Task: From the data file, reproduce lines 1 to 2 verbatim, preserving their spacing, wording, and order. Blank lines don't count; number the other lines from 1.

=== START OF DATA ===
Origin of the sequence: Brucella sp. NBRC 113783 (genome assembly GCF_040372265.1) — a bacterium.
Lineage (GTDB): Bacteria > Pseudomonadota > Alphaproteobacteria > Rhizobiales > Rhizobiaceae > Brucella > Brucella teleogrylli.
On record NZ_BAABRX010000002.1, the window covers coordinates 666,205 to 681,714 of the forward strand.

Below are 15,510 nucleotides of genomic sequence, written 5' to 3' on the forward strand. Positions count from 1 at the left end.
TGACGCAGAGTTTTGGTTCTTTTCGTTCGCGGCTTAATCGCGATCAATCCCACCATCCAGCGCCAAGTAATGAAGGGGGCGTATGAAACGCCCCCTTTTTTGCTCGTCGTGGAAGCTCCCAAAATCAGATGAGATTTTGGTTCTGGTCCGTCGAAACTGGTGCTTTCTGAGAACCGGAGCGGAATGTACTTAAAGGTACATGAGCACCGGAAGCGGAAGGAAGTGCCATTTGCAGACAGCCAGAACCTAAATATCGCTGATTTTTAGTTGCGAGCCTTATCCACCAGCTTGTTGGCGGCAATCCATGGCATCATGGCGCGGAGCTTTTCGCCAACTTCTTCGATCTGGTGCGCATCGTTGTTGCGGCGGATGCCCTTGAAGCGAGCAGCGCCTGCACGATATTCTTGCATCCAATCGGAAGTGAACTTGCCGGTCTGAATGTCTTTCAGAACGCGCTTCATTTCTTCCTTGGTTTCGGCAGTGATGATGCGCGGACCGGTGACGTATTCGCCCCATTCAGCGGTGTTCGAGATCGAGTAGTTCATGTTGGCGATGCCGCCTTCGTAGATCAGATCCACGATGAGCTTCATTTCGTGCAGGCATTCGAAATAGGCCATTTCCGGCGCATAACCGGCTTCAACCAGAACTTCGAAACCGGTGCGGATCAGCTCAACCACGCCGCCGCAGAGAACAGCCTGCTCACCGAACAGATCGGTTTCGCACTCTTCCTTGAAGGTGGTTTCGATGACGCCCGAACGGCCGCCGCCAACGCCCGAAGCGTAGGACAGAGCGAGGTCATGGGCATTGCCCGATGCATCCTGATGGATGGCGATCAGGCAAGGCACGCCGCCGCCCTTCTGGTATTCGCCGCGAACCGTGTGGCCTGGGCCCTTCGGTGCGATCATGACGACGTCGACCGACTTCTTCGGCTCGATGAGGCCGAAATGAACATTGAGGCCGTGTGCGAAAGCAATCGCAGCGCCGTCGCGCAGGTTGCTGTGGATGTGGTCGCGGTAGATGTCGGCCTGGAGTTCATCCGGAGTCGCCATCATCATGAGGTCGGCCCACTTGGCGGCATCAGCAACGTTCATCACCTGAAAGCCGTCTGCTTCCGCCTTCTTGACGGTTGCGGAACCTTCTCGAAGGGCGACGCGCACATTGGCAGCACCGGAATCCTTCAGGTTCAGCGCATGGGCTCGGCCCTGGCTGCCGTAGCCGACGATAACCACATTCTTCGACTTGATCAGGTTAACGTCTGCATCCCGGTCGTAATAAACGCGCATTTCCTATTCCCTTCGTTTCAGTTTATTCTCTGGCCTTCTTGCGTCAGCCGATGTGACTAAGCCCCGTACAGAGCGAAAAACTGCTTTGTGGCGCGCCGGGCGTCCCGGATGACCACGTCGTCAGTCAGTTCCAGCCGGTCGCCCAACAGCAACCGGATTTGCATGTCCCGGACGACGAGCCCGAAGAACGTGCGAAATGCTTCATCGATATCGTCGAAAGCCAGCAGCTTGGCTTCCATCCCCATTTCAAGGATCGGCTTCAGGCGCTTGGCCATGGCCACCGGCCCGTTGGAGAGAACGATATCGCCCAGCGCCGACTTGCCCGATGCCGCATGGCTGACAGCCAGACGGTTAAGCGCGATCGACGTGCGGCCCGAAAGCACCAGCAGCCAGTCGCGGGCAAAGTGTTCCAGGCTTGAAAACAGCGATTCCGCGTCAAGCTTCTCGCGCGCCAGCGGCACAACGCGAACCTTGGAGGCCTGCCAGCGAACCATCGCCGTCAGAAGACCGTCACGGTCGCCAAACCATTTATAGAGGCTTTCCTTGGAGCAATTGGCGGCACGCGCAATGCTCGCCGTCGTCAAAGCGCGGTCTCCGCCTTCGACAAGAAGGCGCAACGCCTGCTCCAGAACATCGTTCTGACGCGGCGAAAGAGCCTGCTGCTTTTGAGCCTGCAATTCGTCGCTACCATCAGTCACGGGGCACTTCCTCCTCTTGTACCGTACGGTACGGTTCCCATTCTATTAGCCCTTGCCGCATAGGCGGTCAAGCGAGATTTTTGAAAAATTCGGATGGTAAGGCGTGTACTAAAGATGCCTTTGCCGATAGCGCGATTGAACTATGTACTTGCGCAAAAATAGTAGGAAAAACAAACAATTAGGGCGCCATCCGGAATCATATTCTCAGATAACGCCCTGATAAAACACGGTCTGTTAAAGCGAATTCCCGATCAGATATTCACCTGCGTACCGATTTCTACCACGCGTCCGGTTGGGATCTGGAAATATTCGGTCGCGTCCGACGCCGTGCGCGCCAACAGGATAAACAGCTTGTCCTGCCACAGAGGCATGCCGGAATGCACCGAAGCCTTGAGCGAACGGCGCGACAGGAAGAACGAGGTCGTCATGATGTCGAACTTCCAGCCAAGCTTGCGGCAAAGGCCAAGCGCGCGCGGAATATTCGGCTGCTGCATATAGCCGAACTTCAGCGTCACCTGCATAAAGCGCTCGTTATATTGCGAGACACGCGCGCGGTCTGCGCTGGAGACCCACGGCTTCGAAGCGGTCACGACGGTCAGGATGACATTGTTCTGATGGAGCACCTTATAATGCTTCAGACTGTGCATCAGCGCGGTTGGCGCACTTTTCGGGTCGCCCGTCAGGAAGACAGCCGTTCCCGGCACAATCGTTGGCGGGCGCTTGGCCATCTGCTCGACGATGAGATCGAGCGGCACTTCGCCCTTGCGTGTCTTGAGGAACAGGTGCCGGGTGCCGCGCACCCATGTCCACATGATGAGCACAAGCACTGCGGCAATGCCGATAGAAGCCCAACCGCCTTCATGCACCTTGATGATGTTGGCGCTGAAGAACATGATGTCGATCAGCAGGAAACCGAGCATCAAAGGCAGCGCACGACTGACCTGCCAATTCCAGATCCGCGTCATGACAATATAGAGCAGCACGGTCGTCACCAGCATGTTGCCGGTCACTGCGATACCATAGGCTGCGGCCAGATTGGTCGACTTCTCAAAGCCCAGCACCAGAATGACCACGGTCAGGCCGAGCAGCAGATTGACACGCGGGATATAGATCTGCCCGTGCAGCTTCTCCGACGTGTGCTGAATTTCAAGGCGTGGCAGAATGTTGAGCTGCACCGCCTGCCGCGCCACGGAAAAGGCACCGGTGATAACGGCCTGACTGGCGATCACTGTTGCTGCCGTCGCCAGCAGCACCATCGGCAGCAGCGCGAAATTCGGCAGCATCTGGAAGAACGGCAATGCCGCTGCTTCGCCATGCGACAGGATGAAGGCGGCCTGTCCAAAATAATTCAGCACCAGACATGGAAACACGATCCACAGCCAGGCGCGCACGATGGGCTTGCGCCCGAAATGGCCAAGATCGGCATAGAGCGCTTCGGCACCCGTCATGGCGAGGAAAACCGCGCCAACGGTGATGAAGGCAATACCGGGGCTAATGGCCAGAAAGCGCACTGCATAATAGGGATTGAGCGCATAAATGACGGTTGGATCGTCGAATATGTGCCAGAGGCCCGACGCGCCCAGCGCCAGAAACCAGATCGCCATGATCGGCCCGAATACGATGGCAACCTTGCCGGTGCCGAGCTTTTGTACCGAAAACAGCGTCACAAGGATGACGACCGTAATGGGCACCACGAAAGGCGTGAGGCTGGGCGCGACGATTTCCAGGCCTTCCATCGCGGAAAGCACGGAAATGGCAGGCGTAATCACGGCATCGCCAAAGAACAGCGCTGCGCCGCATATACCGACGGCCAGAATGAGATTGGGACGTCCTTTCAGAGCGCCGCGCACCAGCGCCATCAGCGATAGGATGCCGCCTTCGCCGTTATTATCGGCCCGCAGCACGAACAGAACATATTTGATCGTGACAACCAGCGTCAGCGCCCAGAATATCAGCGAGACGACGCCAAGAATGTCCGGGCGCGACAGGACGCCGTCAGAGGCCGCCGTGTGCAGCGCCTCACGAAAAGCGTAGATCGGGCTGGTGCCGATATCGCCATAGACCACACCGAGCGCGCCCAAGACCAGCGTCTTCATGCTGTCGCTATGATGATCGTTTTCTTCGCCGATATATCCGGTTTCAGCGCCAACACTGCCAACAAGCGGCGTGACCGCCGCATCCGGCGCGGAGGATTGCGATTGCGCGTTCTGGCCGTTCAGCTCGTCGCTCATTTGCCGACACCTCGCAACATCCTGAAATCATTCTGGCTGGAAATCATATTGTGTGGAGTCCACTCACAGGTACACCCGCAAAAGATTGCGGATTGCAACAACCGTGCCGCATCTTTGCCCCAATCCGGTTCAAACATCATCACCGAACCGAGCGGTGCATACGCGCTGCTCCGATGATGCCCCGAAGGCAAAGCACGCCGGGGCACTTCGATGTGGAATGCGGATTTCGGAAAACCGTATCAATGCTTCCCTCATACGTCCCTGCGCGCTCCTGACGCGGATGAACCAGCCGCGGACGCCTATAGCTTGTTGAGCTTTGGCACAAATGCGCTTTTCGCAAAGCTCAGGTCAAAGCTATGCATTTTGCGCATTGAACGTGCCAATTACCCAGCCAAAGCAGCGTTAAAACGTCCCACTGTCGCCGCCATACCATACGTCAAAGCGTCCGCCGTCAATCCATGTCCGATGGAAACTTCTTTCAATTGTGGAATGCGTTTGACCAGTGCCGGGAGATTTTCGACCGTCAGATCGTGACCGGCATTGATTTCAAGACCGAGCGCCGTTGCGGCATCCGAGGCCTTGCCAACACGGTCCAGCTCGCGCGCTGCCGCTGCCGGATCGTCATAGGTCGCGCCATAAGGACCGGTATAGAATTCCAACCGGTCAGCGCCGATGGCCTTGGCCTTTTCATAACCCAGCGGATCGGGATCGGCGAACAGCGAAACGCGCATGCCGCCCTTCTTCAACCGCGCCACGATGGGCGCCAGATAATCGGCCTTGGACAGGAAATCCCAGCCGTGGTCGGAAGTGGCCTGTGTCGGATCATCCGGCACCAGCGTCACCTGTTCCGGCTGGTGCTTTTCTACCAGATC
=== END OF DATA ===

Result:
Origin of the sequence: Brucella sp. NBRC 113783 (genome assembly GCF_040372265.1) — a bacterium.
Lineage (GTDB): Bacteria > Pseudomonadota > Alphaproteobacteria > Rhizobiales > Rhizobiaceae > Brucella > Brucella teleogrylli.